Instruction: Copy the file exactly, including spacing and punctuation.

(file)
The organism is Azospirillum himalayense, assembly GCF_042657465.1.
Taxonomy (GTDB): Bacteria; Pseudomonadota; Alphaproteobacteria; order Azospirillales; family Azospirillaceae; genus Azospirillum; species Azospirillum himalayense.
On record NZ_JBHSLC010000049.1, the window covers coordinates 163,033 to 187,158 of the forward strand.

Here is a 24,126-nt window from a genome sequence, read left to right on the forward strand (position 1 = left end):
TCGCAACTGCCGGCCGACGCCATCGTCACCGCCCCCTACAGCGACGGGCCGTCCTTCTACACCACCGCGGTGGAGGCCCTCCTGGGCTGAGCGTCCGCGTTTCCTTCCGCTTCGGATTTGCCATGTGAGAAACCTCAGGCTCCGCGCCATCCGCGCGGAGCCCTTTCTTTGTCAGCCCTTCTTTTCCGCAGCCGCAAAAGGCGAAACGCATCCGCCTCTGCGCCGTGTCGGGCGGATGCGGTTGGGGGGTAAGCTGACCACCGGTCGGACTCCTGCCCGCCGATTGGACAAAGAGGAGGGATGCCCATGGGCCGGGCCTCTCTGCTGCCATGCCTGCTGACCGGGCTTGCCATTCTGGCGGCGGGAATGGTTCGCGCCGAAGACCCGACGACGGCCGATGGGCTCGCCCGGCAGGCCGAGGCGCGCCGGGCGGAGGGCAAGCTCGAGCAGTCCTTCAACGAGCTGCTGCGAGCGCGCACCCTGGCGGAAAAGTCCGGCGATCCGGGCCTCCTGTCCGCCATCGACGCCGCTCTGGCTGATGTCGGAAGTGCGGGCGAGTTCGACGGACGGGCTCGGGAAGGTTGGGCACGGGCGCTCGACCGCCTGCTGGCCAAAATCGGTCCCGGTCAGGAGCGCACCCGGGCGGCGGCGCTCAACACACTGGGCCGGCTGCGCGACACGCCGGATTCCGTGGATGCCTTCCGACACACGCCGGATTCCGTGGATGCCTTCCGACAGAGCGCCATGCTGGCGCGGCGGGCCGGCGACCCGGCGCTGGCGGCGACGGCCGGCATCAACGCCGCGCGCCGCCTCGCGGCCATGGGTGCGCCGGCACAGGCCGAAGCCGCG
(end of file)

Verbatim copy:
The organism is Azospirillum himalayense, assembly GCF_042657465.1.
Taxonomy (GTDB): Bacteria; Pseudomonadota; Alphaproteobacteria; order Azospirillales; family Azospirillaceae; genus Azospirillum; species Azospirillum himalayense.
On record NZ_JBHSLC010000049.1, the window covers coordinates 163,033 to 187,158 of the forward strand.

Here is a 24,126-nt window from a genome sequence, read left to right on the forward strand (position 1 = left end):
TCGCAACTGCCGGCCGACGCCATCGTCACCGCCCCCTACAGCGACGGGCCGTCCTTCTACACCACCGCGGTGGAGGCCCTCCTGGGCTGAGCGTCCGCGTTTCCTTCCGCTTCGGATTTGCCATGTGAGAAACCTCAGGCTCCGCGCCATCCGCGCGGAGCCCTTTCTTTGTCAGCCCTTCTTTTCCGCAGCCGCAAAAGGCGAAACGCATCCGCCTCTGCGCCGTGTCGGGCGGATGCGGTTGGGGGGTAAGCTGACCACCGGTCGGACTCCTGCCCGCCGATTGGACAAAGAGGAGGGATGCCCATGGGCCGGGCCTCTCTGCTGCCATGCCTGCTGACCGGGCTTGCCATTCTGGCGGCGGGAATGGTTCGCGCCGAAGACCCGACGACGGCCGATGGGCTCGCCCGGCAGGCCGAGGCGCGCCGGGCGGAGGGCAAGCTCGAGCAGTCCTTCAACGAGCTGCTGCGAGCGCGCACCCTGGCGGAAAAGTCCGGCGATCCGGGCCTCCTGTCCGCCATCGACGCCGCTCTGGCTGATGTCGGAAGTGCGGGCGAGTTCGACGGACGGGCTCGGGAAGGTTGGGCACGGGCGCTCGACCGCCTGCTGGCCAAAATCGGTCCCGGTCAGGAGCGCACCCGGGCGGCGGCGCTCAACACACTGGGCCGGCTGCGCGACACGCCGGATTCCGTGGATGCCTTCCGACACACGCCGGATTCCGTGGATGCCTTCCGACAGAGCGCCATGCTGGCGCGGCGGGCCGGCGACCCGGCGCTGGCGGCGACGGCCGGCATCAACGCCGCGCGCCGCCTCGCGGCCATGGGTGCGCCGGCACAGGCCGAAGCCGCG